• sodium alginate;
  • calcium chloride;
  • microbial transglutaminase;
  • sodium caseinate;
  • restructured fishery products;
  • gelification


BACKGROUND: In view of the increasing demand for fresh products in Western countries recently, there is considerable interest in commercialising restructured fish products having the appearance of fresh fish. A number of methods have been studied for the purpose of inducing cold gelification. Two of the most common methods, namely addition of alginates and addition of transglutaminases, have been studied mainly in connection with meat products. The present study deals with the use of alginate and transglutaminase as additives in cold gelification of minced hake (Merluccius capensis) muscle. The experiments were targeted on the effects of concentration and combined effects of additional additives on physicochemical characteristics and mechanical properties.

RESULTS: As regards mechanical properties, the effectiveness of sodium alginate was improved by addition of a low concentration (1 g kg−1) of calcium chloride (CaCl2), whereas a higher concentration (10 g kg−1) reduced the binding ability of the alginate. The presence of sodium caseinate (15 g kg−1) in combination with microbial transglutaminase (MTGase) was important in helping to increase the work of penetration in fish gels induced at low temperature. Examination of the chemical properties of the muscle gels showed that sodium alginate did not establish covalent protein–protein bonds, while MTGase dramatically increased the number of covalent bonds formed between adjacent muscle proteins.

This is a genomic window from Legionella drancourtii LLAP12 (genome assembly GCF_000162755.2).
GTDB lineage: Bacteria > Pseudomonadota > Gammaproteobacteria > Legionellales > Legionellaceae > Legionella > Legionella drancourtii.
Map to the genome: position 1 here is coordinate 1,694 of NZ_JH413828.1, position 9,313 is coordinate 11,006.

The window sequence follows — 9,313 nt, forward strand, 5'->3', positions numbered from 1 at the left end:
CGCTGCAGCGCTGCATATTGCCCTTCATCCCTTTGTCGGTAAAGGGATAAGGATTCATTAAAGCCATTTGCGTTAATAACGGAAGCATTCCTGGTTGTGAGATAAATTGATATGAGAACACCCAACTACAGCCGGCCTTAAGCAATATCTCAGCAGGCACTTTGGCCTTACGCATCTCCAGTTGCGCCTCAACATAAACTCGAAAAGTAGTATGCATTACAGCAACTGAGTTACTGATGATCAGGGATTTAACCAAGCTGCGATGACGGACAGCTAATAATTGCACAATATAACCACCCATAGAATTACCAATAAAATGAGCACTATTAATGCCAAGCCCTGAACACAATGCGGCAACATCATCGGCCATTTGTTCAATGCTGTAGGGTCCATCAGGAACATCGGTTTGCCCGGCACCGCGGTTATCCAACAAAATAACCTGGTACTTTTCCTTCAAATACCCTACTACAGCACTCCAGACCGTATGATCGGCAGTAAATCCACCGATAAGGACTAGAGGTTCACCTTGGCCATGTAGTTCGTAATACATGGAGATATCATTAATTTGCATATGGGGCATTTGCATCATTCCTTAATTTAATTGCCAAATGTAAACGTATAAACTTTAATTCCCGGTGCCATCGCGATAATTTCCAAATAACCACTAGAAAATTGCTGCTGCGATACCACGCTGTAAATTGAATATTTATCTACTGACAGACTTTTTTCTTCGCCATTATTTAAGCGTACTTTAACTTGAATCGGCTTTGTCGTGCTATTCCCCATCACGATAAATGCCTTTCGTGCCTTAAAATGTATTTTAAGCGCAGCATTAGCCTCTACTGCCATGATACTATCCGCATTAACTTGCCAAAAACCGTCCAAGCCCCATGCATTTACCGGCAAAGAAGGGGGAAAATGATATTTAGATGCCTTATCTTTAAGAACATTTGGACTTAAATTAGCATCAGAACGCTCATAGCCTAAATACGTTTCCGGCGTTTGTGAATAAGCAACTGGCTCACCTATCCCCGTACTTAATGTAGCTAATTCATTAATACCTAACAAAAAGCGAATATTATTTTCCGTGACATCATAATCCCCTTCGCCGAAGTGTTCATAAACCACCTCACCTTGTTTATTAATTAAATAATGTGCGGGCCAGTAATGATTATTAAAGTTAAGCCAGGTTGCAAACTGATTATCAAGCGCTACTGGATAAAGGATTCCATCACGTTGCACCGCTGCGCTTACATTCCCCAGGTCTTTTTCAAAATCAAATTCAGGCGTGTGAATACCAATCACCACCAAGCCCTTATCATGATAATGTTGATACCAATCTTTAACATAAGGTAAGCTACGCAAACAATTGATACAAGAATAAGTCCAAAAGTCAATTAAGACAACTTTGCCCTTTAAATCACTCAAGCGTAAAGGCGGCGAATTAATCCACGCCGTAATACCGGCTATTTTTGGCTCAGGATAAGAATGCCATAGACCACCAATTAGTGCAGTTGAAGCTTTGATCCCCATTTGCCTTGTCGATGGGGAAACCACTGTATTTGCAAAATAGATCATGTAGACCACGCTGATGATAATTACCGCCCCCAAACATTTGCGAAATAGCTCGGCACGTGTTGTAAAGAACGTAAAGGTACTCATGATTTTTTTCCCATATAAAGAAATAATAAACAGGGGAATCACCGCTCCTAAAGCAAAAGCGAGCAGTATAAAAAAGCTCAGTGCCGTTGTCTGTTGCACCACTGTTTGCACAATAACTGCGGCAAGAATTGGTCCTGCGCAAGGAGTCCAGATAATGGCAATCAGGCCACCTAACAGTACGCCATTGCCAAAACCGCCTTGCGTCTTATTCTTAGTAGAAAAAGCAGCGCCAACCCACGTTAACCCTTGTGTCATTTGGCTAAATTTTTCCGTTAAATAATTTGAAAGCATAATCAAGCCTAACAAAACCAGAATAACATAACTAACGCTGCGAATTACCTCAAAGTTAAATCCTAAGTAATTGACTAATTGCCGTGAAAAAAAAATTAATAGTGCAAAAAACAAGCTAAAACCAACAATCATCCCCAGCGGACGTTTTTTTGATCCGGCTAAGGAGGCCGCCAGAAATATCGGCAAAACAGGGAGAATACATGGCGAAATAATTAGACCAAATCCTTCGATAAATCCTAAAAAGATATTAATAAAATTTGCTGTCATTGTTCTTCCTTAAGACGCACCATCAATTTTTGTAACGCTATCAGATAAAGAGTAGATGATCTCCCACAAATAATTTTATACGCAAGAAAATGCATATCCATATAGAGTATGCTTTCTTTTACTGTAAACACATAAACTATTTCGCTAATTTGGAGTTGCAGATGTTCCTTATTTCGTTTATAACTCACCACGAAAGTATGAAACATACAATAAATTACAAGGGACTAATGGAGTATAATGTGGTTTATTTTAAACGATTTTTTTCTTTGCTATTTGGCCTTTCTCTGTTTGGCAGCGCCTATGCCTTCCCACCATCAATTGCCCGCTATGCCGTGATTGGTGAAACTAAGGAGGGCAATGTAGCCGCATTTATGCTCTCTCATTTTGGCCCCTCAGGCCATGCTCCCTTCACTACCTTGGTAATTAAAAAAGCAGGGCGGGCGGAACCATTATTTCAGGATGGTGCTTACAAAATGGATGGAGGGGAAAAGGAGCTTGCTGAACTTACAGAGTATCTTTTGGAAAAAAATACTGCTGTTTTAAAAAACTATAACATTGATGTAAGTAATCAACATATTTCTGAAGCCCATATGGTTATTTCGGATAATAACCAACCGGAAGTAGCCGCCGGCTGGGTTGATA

CONCLUSION: With both ingredients, thermostable fish gels of good quality were produced at temperatures below 10 °C. Gels induced by sodium alginate were considerably improved by addition of 1 g kg−1 CaCl2. However, gels induced by MTGase were better suited for the preparation of restructured products. Copyright © 2008 Society of Chemical Industry